Page last updated at 11:05 GMT, Monday, 7 January 2008

Church launches new debt campaign

Church of England website presentation
The Church urges people to devise an escape plan from debt

The Church of England has launched a campaign to advise people in debt.

It includes a post-Christmas "debt check", with ten points which act as warning signs that people may be spending more than they can afford.

The Church says that 18% of adults in the UK now have debts - apart from mortgages - that amount to more than 10,000 each.

The campaign comes amidst widespread concerns that higher debts may push more people into insolvency this year.

More going bust

Last week, the accountancy firm Grant Thornton warned that excessive spending this past Christmas would be the final straw for many people.

It predicted that 28,000 people would declare themselves insolvent in the first three months of this year, with the total eventually reaching 120,000 for the whole of 2008.

Among the warning signs the Church points to on its check list are needing one credit card to pay off another, and finding that your savings have dwindled.

"If a household can say "yes" to any of the statements on the checklist, it may be on the verge of encountering serious debt issues, and should carefully consider taking some of the advice included in the pages of Matter of Life and Debt," said John Preston of the Church of England.

"If a household can say "yes" to three or more of the warning signs it would be well advised to talk to a debt counselling service, such as the ones we link to online," he added.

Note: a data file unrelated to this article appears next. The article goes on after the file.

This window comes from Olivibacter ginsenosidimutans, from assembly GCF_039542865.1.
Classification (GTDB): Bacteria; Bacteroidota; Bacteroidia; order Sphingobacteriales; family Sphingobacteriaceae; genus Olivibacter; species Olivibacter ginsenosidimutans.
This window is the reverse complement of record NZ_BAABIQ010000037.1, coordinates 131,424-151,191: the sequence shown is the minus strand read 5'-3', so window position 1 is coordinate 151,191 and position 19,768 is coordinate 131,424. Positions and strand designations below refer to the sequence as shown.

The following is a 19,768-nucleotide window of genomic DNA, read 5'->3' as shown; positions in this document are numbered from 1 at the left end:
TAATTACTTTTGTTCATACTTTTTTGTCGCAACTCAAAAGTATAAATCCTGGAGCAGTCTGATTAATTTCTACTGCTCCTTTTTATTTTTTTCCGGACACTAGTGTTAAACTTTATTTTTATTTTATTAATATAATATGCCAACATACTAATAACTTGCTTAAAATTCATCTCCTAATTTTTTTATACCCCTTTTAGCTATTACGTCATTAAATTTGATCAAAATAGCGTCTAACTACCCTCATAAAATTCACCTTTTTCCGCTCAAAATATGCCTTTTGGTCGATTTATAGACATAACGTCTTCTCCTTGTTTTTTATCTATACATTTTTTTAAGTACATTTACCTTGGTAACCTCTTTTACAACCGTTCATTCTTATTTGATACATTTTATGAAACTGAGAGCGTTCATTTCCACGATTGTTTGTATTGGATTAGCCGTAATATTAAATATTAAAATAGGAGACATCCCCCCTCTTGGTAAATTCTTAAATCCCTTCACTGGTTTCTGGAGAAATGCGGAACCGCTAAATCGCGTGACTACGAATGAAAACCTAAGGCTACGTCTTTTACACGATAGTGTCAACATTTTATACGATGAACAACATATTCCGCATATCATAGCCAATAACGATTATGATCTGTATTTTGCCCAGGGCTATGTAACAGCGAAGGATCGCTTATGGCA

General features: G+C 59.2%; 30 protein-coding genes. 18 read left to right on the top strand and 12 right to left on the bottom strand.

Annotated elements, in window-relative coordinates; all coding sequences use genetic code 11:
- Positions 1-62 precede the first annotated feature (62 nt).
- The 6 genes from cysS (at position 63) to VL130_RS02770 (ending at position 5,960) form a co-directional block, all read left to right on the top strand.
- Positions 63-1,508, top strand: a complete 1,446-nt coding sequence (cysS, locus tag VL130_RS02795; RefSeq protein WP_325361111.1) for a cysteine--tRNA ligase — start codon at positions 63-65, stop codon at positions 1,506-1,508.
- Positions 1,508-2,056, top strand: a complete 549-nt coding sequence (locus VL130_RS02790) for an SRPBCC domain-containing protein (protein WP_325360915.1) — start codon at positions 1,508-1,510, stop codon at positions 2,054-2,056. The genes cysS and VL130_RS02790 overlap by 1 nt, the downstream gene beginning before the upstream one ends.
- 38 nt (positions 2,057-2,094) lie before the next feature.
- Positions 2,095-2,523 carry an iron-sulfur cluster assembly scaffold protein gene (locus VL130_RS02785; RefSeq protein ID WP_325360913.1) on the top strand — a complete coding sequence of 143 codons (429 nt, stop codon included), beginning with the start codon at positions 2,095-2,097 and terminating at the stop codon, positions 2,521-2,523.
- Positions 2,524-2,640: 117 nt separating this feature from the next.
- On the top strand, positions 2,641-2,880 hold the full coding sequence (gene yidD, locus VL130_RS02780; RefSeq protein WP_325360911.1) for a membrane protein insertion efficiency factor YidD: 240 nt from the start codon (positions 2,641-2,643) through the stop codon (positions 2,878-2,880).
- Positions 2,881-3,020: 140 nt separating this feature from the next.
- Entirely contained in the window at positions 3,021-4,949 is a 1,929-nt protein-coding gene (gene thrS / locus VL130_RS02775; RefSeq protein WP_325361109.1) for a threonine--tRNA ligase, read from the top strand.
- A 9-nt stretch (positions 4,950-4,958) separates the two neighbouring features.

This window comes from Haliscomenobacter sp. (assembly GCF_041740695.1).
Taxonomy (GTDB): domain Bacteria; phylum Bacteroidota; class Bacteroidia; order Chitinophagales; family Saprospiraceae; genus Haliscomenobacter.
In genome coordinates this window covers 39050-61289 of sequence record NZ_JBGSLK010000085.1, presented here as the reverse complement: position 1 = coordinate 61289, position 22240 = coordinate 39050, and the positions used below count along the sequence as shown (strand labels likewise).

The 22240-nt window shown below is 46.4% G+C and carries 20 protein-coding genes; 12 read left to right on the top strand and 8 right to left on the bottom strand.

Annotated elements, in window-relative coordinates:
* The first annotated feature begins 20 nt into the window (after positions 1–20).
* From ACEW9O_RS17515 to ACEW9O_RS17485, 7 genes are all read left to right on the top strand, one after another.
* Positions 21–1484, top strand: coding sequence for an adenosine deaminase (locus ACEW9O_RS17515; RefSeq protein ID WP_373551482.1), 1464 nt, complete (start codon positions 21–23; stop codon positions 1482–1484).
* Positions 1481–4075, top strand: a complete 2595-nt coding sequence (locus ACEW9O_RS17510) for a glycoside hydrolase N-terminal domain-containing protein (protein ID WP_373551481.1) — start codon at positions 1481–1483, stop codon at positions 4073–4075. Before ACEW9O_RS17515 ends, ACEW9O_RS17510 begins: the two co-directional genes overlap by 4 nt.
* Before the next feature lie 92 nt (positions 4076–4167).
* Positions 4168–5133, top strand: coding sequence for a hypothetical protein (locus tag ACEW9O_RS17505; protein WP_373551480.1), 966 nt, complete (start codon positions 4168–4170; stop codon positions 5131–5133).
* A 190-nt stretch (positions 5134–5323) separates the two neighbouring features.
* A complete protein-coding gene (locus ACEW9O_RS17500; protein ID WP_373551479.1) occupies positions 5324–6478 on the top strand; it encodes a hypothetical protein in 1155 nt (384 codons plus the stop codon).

Escape plan

The Church's campaign is a combination of practical tips with some reassuring prayers and biblical guidance.

Its main point is that by taking simple steps many people can devise their own escape plan to deal with their debts.

A first step, it advises, is to add up your debts, but not to panic, and then to take some good advice.

It directs those worried about their debts to consult the websites of counselling services and charities, such as Credit Action.

Not surprisingly, the campaign has a Biblical angle, suggesting that people should be content with what they can afford and feel obliged to repay their debts.

As well as practical advice for getting a firmer grip on your finances, the campaign also features a selection of prayers, including one that calls "for a just and lasting solution" to the problem of international debt.

The clergy are offered a selection of Powerpoint presentations for use in sermons or church discussion groups.

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